SNP chiefs gear up for fight with activists over Scots currency

The SNP leadership is facing a key showdown with party activists today over its economic case for independence – with a stark warning that defeat could undermine the case for a Yes vote.

FM Nicola Sturgeon gives key note speach at SNP conference
FM Nicola Sturgeon gives key note speach at SNP conference

The party will today formally seek adopt a stand-alone Scottish currency as official policy after independence – ditching the 2014 proposal to keep the pound in a formal currency union with the UK.

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It comes as a new poll shows that almost three-quarters of people in Scotland want to keep the pound, while just one in eight are in favour of a new Scottish currency. First Minister Nicola Sturgeon fired the starting gun on a second independence referendum last week as she told MSPs in a Holyrood address that she would seek to hold one within two years to give Scots an alternative to the chaos of Brexit.

Left-wing activists are seeking a quickfire move to separate Scottish currency after independence and will challenge the leadership’s plan to have six stringent fiscal tests before the switch to a new currency at the SNP spring conference in Edinburgh today.

In the interim period, Scotland would continue to use the UK pound, in the same way that Panama uses the US dollar.

Finance Secretary Derek Mackay, who is bringing forward a motion setting out the new economic case aimed at winning a Yes vote, said it presents a package “to win the economic arguments over independence”.

He added: “To build confidence in that case among the people of Scotland, to stand the best chance of winning independence, Conference should back this plan in its entirety.

“From there we can get on with the task of taking our campaign to the doorsteps and winning that better future.”

Without the fiscal tests, it is feared the new currency could nosedive and plunge the fledgling state into financial crisis.

The motion today is jointly being proposed by Mr Mackay and deputy leader Keith Brown. It sets out the broader revised economic case for independence, including the currency switch.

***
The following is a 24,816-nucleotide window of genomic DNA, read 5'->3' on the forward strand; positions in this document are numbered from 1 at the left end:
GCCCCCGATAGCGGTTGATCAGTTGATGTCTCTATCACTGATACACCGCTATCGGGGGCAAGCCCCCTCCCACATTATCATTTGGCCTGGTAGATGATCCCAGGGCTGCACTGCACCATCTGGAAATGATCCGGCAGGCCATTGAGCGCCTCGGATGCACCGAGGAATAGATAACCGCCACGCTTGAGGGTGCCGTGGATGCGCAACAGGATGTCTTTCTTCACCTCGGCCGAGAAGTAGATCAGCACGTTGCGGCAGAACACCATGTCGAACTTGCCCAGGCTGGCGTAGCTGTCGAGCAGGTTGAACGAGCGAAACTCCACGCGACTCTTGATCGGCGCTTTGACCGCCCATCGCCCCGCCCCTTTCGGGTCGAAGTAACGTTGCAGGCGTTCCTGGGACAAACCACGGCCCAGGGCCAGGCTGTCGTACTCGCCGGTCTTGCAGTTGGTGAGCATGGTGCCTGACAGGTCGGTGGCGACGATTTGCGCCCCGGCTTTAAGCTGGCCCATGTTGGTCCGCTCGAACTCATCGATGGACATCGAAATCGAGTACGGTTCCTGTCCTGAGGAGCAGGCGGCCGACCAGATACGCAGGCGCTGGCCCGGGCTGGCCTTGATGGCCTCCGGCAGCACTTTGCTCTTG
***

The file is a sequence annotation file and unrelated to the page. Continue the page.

Mr Brown warned that to win the case for independence, the Yes campaign “must convince more people” than it reached in the 2014 referendum when 45 per cent of Scots voted Yes. A poll this week suggested this had dropped below 40 per cent.

But activists, led by the former East Lothian MP George Kerevan, oppose the fiscal tests warning that they could take more then a decade to meet. These tests would look at whether Scotland’s debt has been brought under control and the new central bank has the confidence of international markets. They also look at whether enough cash reserves have been built up to support the new currency and if it commands “wide support”.

In the meantime, Scotland would be using the UK pound without any control over monetary policy such as interests rates, prompting claims it would be little more than a “vassal state”.

Mr Kerevan has lodged an amendment which would ditch the tests and adopt a new stand-alone currency during the first Parliament of independence.

A separate amendment backed by MP Ronnie Cowan would remove the requirement to end any fiscal deficit and ensure foreign lenders are satisfied with Scottish tax and spending, amid claims they would lead to austerity cuts.

Mr Kerevan says the amendments would provide a “certain and credible plan” for establishing an independent currency in a reasonable time frame.

He has warned previously: “The Growth Commission’s six tests could leave Scotland using the pound indefinitely, result in cuts to services and spending, and allow the market to dictate an independent Scotland’s decisions.”